The writer Maris Kreizman tells me that following New York magazine’s Pulitzer Prize-winning art critic Jerry Saltz is one of the things that keeps her from throwing her laptop out the window. “You never know what you’re going to get. There’s that edge of unpredictability,” she says. “He’s the best combination of high and low I’ve seen in an Instagram account. He’s posting about high art or talking about Dunkin Donuts, and everything in between. Will he post something sincere today? Some slight off-color joke?” Since humor, especially the “off-color” sort, doesn’t fly too well on social media, I ask Kreizman how she generally feels if Saltz posts something that’s maybe outside the very flimsy boundaries of what some online pearl-clutchers might get offended by, from his (negative) thoughts on Steely Dan to a picture of a buxom cookie from a lingerie shop. Saltz is good at provoking people, but Kreizman finds it funny. “I am so judgemental of most people, but somehow I accept it from him because he mostly does good in the world.”

Although he’s wrong about Steely Dan, I also love following and reading Saltz. Another personal favorite of mine along similar lines is the author Joyce Carol Oates, one of the last remaining reasons I stay on Elon Musk’s website formerly known as Twitter. Oates is one of the great and most prolific living American writers, and I assume someday her collected tweets will be published in a book or saved in some university collection, but for now, @JoyceCarolOates provides an unfiltered look into a great mind as well as a commentary on our culture. Oates shares news, memories, and opinions, the last of which I’ve seen taken way out of context in the way people online tend to often interpret things.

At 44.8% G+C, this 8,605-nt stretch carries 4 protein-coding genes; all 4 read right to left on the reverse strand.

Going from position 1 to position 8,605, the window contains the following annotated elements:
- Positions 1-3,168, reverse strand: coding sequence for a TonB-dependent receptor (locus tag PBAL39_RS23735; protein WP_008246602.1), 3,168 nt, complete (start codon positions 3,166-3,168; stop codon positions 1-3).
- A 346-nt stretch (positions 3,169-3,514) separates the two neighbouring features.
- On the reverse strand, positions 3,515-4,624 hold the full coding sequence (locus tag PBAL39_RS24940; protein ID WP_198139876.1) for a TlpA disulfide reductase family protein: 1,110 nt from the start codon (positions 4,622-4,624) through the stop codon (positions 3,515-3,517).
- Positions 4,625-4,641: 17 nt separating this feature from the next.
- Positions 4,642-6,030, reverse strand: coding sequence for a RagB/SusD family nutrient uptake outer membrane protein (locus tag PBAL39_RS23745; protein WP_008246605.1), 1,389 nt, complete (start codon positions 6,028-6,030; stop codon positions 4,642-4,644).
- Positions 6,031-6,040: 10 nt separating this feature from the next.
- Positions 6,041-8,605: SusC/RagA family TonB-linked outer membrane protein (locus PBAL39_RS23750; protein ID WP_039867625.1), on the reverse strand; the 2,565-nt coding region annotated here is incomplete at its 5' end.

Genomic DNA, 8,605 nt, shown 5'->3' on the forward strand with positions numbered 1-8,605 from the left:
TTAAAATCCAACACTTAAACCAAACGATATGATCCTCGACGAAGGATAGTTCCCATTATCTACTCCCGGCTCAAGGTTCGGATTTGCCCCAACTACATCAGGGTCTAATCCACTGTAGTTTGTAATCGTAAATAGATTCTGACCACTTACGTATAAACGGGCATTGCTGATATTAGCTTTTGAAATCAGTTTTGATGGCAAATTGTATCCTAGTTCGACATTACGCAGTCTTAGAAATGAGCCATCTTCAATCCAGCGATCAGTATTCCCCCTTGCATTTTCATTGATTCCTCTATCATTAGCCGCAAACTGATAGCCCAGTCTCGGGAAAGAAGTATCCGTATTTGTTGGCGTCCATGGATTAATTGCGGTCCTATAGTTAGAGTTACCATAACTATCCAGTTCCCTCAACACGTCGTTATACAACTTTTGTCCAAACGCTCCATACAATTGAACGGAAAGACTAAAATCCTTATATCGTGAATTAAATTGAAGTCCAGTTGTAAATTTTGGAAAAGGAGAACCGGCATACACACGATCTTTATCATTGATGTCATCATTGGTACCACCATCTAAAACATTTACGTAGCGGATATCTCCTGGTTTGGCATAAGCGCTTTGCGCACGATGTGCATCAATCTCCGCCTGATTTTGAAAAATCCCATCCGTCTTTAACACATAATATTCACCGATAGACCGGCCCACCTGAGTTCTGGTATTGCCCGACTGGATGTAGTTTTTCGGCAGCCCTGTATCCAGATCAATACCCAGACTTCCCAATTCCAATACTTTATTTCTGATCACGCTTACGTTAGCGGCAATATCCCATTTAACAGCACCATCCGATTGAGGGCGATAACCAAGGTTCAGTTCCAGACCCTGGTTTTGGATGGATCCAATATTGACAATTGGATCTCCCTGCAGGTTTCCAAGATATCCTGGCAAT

The writer Eric Thurm—a friend who I often find myself texting “OMG” with an Oates tweet link attached—summed it up in his 2016 article “Is Joyce Carol Oates Trolling Us,” writing that many of her tweets or whatever they’re called now “are sweet and cute, if you’re in the mood for a pearl of wisdom-lite. Some are weird little aphorisms that, depending on your mood, exist somewhere at the intersection of funny, mildly interesting, and just kind of confusing.” He adds “Others are… less pleasant,” before going down a list of “bad tweets [that] have come from a position of near-total cultural insensitivity” that Thurm goes on to list.

Eight years after Thurm’s article, you still run the risk of going “Yeeeeesh” every now and then if you follow Oates—but, again, that’s real. When you get offline and go out and talk to anybody, it doesn’t take long to remember we’re all human and we all say weird, cringe, sometimes downright wrong stuff, but that is part of the human experience whether we like it or not. And that, maybe more than anything is why the chaos follow isn’t just fun; it’s necessary. It reminds us that nobody is perfect, not you and for sure not me.

Originally Appeared on GQ